Medicare dollars have become such easy pickings that cheating the federal government and U.S. taxpayers has become pervasive in every corner of the health care industry. Chiropractors, nursing home operators, psychiatrists and others have gotten in on the act, and now an acupuncturist has been caught with his hand in the cookie jar.
The needle sticker in question is Sinkweon Park, 43, of Suwanee, Georgia. Park was sentenced to two years, nine months in prison and ordered to pay restitution of $1.2 million. The sentence came after Park pleaded guilty to one count of conspiracy to commit health care fraud.
Park owned and operated the LOMA Clinic in Norcross, Georgia. Beginning in April 2010, the clinic began submitting false claims to Medicare in three different ways.
First, Park, a licensed acupuncturist, submitted claims for acupuncture treatments, which were not reimbursable by Medicare under any circumstances. Second, LOMA billed for massage and physical therapy services that were not performed by licensed physical therapists or physical therapy assistants, as required by Medicare. Third, LOMA billed Medicare for office visits supposedly performed by a medical doctor. In fact, the doctor hired by LOMA to serve as medical director of the clinic never examined or treated patients. Yet, all of LOMA’s claims were submitted using his unique provider code. Similar false claims were made to Blue Cross Blue Shield.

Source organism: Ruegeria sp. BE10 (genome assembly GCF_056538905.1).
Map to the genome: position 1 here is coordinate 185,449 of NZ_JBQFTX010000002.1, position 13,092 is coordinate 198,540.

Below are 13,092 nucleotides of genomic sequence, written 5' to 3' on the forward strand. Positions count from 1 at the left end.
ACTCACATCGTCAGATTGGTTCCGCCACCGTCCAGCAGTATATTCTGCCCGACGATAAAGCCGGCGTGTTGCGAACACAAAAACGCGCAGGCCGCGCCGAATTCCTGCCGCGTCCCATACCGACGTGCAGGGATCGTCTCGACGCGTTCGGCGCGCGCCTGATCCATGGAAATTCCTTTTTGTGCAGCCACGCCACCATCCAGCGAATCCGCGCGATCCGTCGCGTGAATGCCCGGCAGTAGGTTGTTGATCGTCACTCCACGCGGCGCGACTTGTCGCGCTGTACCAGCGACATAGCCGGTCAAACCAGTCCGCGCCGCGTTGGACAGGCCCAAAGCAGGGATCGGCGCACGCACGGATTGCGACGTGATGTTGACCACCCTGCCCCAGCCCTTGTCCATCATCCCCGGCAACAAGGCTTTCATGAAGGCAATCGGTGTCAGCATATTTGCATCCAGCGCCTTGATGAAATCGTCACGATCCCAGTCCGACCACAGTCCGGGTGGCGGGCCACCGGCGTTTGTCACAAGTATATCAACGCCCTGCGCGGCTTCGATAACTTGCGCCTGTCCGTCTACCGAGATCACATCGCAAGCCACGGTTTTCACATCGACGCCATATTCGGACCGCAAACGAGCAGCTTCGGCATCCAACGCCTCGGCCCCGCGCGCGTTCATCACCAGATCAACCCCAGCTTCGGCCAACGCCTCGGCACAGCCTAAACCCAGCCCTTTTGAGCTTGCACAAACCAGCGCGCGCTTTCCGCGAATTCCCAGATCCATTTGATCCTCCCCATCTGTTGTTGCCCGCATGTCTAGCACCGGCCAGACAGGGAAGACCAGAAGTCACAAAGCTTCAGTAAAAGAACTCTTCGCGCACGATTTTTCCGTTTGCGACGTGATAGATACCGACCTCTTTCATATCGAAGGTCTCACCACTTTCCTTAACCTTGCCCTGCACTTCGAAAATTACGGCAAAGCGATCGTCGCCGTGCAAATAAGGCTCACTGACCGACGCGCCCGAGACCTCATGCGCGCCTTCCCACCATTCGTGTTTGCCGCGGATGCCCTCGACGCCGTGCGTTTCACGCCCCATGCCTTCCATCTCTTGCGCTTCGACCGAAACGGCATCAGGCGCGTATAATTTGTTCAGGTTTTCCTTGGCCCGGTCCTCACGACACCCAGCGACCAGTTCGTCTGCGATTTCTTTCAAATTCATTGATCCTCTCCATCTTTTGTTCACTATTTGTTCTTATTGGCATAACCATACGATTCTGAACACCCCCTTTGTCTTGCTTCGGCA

Over two years, LOMA submitted more than $1.6 million in false claims to Medicare, along with an additional $475,000 in false BCBS claims. Based on the claims, Medicare paid LOMA over $969,000, and LOMA received over $210,000 from Blue Cross.
At least this guy got caught. There are many more like him still operating. They also need to be brought to justice.
In other health care fraud news:
- The managers of three Los Angeles, California, medical clinics were charged with Medicare fraud and conspiracy to pay illegal kickbacks for medical procedures that were never actually provided. Hovik Simitian, 47, and Anahit Shatvoryan, 49, ran three medical clinics – Columbia Medical Group, Life Care Medical Clinic and Safe Health Medical Clinic, from two suites in the same Los Angeles office building. From 2010 to 2014, they paid marketers illegal kickbacks to recruit Medicare beneficiaries to the clinics. They then submitted false claims to Medicare for services that were not medically necessary and were never actually provided. In that time period, the clinics allegedly submitted a total of $4.5 million in false and fraudulent claims to Medicare, and Medicare paid $1,668,559 on those claims.